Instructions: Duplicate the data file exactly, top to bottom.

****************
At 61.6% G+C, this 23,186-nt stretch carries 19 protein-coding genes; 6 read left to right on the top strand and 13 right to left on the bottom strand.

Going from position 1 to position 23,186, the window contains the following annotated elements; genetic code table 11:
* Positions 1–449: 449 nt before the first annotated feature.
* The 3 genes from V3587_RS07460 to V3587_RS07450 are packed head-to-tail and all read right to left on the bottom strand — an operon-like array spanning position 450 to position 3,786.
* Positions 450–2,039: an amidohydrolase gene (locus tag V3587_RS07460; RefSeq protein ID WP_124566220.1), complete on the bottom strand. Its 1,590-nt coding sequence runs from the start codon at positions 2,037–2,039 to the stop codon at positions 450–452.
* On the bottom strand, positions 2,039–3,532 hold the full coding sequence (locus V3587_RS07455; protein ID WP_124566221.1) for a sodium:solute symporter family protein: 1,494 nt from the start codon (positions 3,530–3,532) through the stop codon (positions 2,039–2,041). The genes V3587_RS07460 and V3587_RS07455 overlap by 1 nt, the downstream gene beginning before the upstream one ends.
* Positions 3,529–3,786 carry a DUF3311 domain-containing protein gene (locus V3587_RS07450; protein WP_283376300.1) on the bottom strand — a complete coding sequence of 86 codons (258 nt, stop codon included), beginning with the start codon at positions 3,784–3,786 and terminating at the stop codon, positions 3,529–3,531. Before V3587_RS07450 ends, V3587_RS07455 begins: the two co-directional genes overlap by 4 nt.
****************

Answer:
At 61.6% G+C, this 23,186-nt stretch carries 19 protein-coding genes; 6 read left to right on the top strand and 13 right to left on the bottom strand.

Going from position 1 to position 23,186, the window contains the following annotated elements; genetic code table 11:
* Positions 1–449: 449 nt before the first annotated feature.
* The 3 genes from V3587_RS07460 to V3587_RS07450 are packed head-to-tail and all read right to left on the bottom strand — an operon-like array spanning position 450 to position 3,786.
* Positions 450–2,039: an amidohydrolase gene (locus tag V3587_RS07460; RefSeq protein ID WP_124566220.1), complete on the bottom strand. Its 1,590-nt coding sequence runs from the start codon at positions 2,037–2,039 to the stop codon at positions 450–452.
* On the bottom strand, positions 2,039–3,532 hold the full coding sequence (locus V3587_RS07455; protein ID WP_124566221.1) for a sodium:solute symporter family protein: 1,494 nt from the start codon (positions 3,530–3,532) through the stop codon (positions 2,039–2,041). The genes V3587_RS07460 and V3587_RS07455 overlap by 1 nt, the downstream gene beginning before the upstream one ends.
* Positions 3,529–3,786 carry a DUF3311 domain-containing protein gene (locus V3587_RS07450; protein WP_283376300.1) on the bottom strand — a complete coding sequence of 86 codons (258 nt, stop codon included), beginning with the start codon at positions 3,784–3,786 and terminating at the stop codon, positions 3,529–3,531. Before V3587_RS07450 ends, V3587_RS07455 begins: the two co-directional genes overlap by 4 nt.